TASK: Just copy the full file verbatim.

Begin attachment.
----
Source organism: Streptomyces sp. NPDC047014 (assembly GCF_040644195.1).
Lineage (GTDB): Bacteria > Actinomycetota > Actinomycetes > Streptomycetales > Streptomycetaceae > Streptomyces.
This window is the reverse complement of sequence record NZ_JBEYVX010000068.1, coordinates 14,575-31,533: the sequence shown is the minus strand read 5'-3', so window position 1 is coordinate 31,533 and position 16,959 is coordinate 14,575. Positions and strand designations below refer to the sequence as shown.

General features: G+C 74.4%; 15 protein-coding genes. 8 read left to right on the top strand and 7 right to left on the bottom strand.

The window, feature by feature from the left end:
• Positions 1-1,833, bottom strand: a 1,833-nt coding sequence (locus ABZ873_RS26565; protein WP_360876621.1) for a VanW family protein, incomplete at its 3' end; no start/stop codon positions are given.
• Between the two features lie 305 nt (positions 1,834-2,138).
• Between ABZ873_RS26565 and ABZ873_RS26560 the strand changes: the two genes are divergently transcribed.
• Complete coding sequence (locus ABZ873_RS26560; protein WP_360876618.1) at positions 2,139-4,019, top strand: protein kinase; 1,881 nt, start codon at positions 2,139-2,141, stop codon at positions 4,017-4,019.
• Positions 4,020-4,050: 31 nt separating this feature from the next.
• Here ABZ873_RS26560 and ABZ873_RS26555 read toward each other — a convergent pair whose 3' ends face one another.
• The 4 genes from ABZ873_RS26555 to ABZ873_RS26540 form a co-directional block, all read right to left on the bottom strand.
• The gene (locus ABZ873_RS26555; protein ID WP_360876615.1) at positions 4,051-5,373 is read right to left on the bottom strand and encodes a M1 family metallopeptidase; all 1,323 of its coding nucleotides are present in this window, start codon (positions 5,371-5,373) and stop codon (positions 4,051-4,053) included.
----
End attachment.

Source organism: Streptomyces sp. NPDC047014 (assembly GCF_040644195.1).
Lineage (GTDB): Bacteria > Actinomycetota > Actinomycetes > Streptomycetales > Streptomycetaceae > Streptomyces.
This window is the reverse complement of sequence record NZ_JBEYVX010000068.1, coordinates 14,575-31,533: the sequence shown is the minus strand read 5'-3', so window position 1 is coordinate 31,533 and position 16,959 is coordinate 14,575. Positions and strand designations below refer to the sequence as shown.

General features: G+C 74.4%; 15 protein-coding genes. 8 read left to right on the top strand and 7 right to left on the bottom strand.

The window, feature by feature from the left end:
• Positions 1-1,833, bottom strand: a 1,833-nt coding sequence (locus ABZ873_RS26565; protein WP_360876621.1) for a VanW family protein, incomplete at its 3' end; no start/stop codon positions are given.
• Between the two features lie 305 nt (positions 1,834-2,138).
• Between ABZ873_RS26565 and ABZ873_RS26560 the strand changes: the two genes are divergently transcribed.
• Complete coding sequence (locus ABZ873_RS26560; protein WP_360876618.1) at positions 2,139-4,019, top strand: protein kinase; 1,881 nt, start codon at positions 2,139-2,141, stop codon at positions 4,017-4,019.
• Positions 4,020-4,050: 31 nt separating this feature from the next.
• Here ABZ873_RS26560 and ABZ873_RS26555 read toward each other — a convergent pair whose 3' ends face one another.
• The 4 genes from ABZ873_RS26555 to ABZ873_RS26540 form a co-directional block, all read right to left on the bottom strand.
• The gene (locus ABZ873_RS26555; protein ID WP_360876615.1) at positions 4,051-5,373 is read right to left on the bottom strand and encodes a M1 family metallopeptidase; all 1,323 of its coding nucleotides are present in this window, start codon (positions 5,371-5,373) and stop codon (positions 4,051-4,053) included.